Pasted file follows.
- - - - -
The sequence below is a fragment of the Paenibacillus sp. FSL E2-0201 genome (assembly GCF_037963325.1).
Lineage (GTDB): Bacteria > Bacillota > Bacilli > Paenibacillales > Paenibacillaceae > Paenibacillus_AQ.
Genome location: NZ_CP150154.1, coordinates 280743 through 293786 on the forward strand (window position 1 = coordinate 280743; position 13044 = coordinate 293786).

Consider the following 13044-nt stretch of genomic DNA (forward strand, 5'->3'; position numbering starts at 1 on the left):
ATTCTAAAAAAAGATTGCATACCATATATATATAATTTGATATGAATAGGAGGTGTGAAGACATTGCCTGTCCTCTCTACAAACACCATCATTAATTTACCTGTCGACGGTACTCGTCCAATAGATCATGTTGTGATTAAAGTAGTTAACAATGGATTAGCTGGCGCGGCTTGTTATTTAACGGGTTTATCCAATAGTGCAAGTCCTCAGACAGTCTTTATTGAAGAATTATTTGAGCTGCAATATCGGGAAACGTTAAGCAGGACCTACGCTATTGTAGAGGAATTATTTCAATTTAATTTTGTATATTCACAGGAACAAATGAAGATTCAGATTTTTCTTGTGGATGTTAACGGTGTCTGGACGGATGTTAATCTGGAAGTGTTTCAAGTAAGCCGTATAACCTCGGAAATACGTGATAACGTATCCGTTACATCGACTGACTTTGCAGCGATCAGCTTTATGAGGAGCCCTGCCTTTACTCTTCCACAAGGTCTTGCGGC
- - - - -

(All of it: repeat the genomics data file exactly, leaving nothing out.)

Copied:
The sequence below is a fragment of the Paenibacillus sp. FSL E2-0201 genome (assembly GCF_037963325.1).
Lineage (GTDB): Bacteria > Bacillota > Bacilli > Paenibacillales > Paenibacillaceae > Paenibacillus_AQ.
Genome location: NZ_CP150154.1, coordinates 280743 through 293786 on the forward strand (window position 1 = coordinate 280743; position 13044 = coordinate 293786).

Consider the following 13044-nt stretch of genomic DNA (forward strand, 5'->3'; position numbering starts at 1 on the left):
ATTCTAAAAAAAGATTGCATACCATATATATATAATTTGATATGAATAGGAGGTGTGAAGACATTGCCTGTCCTCTCTACAAACACCATCATTAATTTACCTGTCGACGGTACTCGTCCAATAGATCATGTTGTGATTAAAGTAGTTAACAATGGATTAGCTGGCGCGGCTTGTTATTTAACGGGTTTATCCAATAGTGCAAGTCCTCAGACAGTCTTTATTGAAGAATTATTTGAGCTGCAATATCGGGAAACGTTAAGCAGGACCTACGCTATTGTAGAGGAATTATTTCAATTTAATTTTGTATATTCACAGGAACAAATGAAGATTCAGATTTTTCTTGTGGATGTTAACGGTGTCTGGACGGATGTTAATCTGGAAGTGTTTCAAGTAAGCCGTATAACCTCGGAAATACGTGATAACGTATCCGTTACATCGACTGACTTTGCAGCGATCAGCTTTATGAGGAGCCCTGCCTTTACTCTTCCACAAGGTCTTGCGGC